Sometimes hundreds of merchant ships operated on the rivers. They were special boats designed for the haul up the river and took many forms. The numerous representations of ancient ships on tombstones, mosaics and frescoes (see Althiburus mosaic), as well as the shipwrecks, brought to light thanks to underwater archaeology, have revealed an extraordinary variety of types of ships. The rivers of France were used extensively to transport goods in the Roman period. Good evidence of a thriving trade along the river Rhône came to light in 2004 with the discovery at Arles of a barge known as Arles Rhône 3. The barge, dated to the middle of the 1st century AD, was a trading vessel, thirty-one metres long, of a boat type previously unknown. Its state of conservation is unique: 90% of its hull and equipment is conserved. It was carrying stones quarried some fifteen kilometres north of Arles when it sank in the Rhône during the Flavian era.
The boatmen of these rivers significantly contributed to the wealth and economy of the Gallic provinces. They specialised in a particular river or basin where they were responsible for the transport of supplies in addition to ensuring the land transfer between rivers (CIL XIII, 5489). The nautae were present on all the main Gallic rivers, on the Saône (nautae Ararici), Ardèche and Ouvèze (nautae Atricae et Ovidis), Loire (nautae Ligerici), and Moselle (nautae Mosallici). The nautae were also active on Lake Geneva (AE 1939, 207). The nautae Lacus Lemanni had their base in the Basilica of Lousonna (Lausanne) and ensured the movement of goods on the Rhône between Lugdunum and Genava (Geneva). Today, the most famous are the nautae Parisiaci, the Seine boatmen, for the spectacular Tiberian monument they erected in Lutetia on the Île de la Cité (Paris) in honour of Jupiter and which is now displayed in the frigidarium of the Thermes de Cluny (Cluny Museum).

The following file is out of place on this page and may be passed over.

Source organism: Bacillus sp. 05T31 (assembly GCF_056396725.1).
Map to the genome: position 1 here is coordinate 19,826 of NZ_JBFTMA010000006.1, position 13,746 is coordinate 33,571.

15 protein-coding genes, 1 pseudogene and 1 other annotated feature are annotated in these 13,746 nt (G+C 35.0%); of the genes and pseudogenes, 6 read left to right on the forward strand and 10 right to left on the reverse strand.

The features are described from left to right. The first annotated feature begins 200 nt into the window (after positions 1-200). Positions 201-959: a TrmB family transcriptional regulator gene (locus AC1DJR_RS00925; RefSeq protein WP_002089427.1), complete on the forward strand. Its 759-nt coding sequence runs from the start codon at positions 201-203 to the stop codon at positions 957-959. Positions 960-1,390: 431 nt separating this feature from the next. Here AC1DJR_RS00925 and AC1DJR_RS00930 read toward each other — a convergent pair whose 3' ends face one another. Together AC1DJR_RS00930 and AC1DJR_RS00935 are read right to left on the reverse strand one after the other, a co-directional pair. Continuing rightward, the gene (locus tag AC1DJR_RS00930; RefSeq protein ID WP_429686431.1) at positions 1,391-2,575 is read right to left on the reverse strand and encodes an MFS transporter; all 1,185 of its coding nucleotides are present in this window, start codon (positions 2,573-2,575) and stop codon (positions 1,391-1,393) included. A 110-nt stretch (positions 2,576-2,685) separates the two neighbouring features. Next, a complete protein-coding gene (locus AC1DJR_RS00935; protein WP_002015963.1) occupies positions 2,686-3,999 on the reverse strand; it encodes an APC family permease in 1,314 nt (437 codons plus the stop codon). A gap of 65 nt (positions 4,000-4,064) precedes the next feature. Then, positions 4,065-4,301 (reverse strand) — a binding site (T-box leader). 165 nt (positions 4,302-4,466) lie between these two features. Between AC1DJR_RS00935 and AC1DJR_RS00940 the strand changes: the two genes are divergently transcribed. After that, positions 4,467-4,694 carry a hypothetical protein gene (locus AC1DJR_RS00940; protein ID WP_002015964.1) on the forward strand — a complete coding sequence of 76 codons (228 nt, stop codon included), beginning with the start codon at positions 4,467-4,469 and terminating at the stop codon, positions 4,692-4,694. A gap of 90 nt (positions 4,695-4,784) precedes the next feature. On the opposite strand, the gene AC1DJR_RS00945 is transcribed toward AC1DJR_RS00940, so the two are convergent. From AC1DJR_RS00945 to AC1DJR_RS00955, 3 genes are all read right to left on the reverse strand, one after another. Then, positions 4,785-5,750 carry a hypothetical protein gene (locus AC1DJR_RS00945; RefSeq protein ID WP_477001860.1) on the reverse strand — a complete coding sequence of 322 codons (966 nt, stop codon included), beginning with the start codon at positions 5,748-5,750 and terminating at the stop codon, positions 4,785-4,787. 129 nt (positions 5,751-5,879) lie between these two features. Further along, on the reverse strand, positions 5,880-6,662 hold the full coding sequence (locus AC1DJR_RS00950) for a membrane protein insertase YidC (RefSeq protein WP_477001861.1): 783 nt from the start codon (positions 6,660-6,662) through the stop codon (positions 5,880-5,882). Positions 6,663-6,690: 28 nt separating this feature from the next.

In some towns, such as Nemausus (Nimes) and Arelate (Arles), special seats in the amphitheatre and theatre were reserved for the Nautes nautae. An inscription (CIL XII, 3316) from the podium wall of the amphitheatre of Nimes reads, “To the sailors of the Ardèche and Ouvèze were given 25 places / the sailors of the Rhône and the Saône 40 places by decree of the council of Nemausus” (see here). The important role of these boatmen and their corporation’s status is evidenced by the extent of epigraphic —— (see J.B. Campbell & K. Verboven). Some of the inscriptions also attest to their direct involvement in imperial activities. The nautae were dedicated to the imperial cult and joined other local collegia and cities in celebrating the emperor (CIL XIII, 5096 & AE, 1939, 207), as in the case of our inscription of Hadrian from Tournon-sur-Rhône.
From the inscription, we learn that during the third tribunician power of Hadrian (AD 119), the boatmen of the Rhône erected an honorary monument in gratitude to their reigning emperor, praising his generosity. But what was the reason that prompted the boatmen of the Rhône to salute Hadrian’s indulgentia in a town as small as Tournon-sur-Rhône? Their dedication testifies to these boatmen’s relationship with the imperial state but does not let us determine what form Hadrian’s largesse took or even if actual benefactions were given (Boatwright 2000).